Sunday, April 10, 2011

Sculpture as Mode of Peace and Understanding

The New York Times, which has two damning op-eds today that criticize China for increased crack-downs on dissidents, seems more interested in fanning the flames of discontent than in harmony. It is true that "harmonizing" can be employed as a cynical euphemism for the worst repression of free speech. It is also true that China is full of people, including government officials, who genuinely want it to be the first peaceful superpower in the world. We may want to provide it the breathing room to embrace its "better angels."

Maureen Dowd is fairly irresponsible in her critique of Bob Dylan's concert in Beijing, calling the People's Republic of China a "dictatorship." Nicholas Bequelin has instant credibility, because of his job title; however, his op-ed, which tries to read like a news piece at some points, also feeds over-simplified stereotypes of China. He speaks of "global values" repeatedly, which reeks of cultural imperialism and in whose pudding there is little proof. His job is to point fingers at nations and individuals who do not conform to one set of values.

Today, I am not going to attack these writers and The Old Grey Lady head-on, but want to offer one extraordinary example of international cooperation right here in my own city of Changchun. The following photos are mine from my second jaunt through the Changchun World Sculpture Park yesterday. I still have not come anywhere near to seeing the full complement of sculptures there. It is huge!

The first thing you see upon entering the gates (of heaven) is Rodin's The Thinker. (Many people do not know that this is part of a larger sculpture called The Gates of Hell.) It is an ironic choice. The park is very clearly a project of the same government being criticized by Dowd and Bequelin. Approved by the Ministry of Culture of China, Changchun Municipal People’s Government and the National Guiding Committee for Urban Sculpture Construction, it began to hold the annual Changchun International Sculpture Exhibition in 1997.

Changchun World Sculpture Park was built in 2003

As echinacities.com describes it:

The Changchun World Sculpture Park is a truly international artistic endeavor, displaying works from 130 countries by nearly 300 artists. Its emphasis is on peaceful friendship between nations and alongside beautiful Chinese, English and Japanese works stand more unusual pieces representing Maya, Eskimo and Maori cultures. Displaying works in diverse mediums from bronze, stone and plaster to water and glass, the Park successfully showcases a broad spectrum of artistic styles.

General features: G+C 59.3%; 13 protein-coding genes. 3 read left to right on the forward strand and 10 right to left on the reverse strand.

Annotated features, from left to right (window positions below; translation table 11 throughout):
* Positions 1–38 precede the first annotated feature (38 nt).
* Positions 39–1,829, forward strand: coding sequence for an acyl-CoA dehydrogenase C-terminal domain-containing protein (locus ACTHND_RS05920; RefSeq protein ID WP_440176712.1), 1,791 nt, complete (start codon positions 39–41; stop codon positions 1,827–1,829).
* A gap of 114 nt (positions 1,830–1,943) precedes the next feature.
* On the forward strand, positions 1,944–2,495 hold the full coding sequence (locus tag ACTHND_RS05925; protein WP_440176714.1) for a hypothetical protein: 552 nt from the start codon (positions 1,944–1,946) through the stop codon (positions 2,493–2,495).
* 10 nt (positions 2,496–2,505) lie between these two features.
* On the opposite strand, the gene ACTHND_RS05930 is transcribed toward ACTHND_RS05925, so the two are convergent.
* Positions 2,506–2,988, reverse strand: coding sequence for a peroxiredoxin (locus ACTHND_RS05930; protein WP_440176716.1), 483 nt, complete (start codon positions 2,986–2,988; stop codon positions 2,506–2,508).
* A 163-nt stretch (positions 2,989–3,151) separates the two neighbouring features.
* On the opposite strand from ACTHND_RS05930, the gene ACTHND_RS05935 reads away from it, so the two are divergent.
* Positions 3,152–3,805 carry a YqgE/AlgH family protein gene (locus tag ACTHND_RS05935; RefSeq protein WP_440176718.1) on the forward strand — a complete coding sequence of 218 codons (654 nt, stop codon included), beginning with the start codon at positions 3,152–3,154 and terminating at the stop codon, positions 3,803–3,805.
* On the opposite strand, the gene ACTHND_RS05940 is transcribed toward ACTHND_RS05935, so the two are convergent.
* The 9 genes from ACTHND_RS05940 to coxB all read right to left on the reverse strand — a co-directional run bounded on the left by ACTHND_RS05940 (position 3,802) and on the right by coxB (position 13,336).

The majority of the sculptures are dotted artfully around a landscaped 90 hectare area, encompassing a large arced lake over which fountains and waterfalls play, shaded by huge sail-like canvasses and intermittently accompanied by classical music. Paths and terraces guide visitors around the Park and using these as a guide one can take in most of the major works.

Visitors who do not wish to brave the great outdoors will be glad to know that a sculpture gallery has opened within the park. A modernist structure of concrete and glass, it houses works grouped by theme, and has also been used to host the yearly International Symposium and Exhibition on sculpture.







This one is from Ethiopia, called "Womb."












One is constantly struck in this largest urban sculpture park in the world by its vicinity to smokestacks and the quotidian architecture of a growing, industrial city.



This one is Libyan.

This one is from the USA and entitled "Made in China."

The lake in the middle of the park is gorgeous and there are multiple venues for concerts and gatherings. Bob Dylan, when are you coming?

They were burning the grass, which I think is done to reduce pests.







No sense of scale here, but this is huge at 23.5 meters!




This photo is not at the park, but rather in my neighborhood. It is not atypical to see packs of a dozen police officers lollygagging along the byways and alleys with bicycles or sitting on newspapers as these old men are doing.
Here are some more examples of the beautiful work on display there. For even more, see the photos from China.org.cn, a website offering broad access to up-to-date news about China, with searchable texts of government position papers and a wealth of basic information about Chinese history, politics, economics and culture. The authorized government portal site to China, China.org.cn is published under the auspices of the State Council Information Office and the China International Publishing Group (CIPG) in Beijing.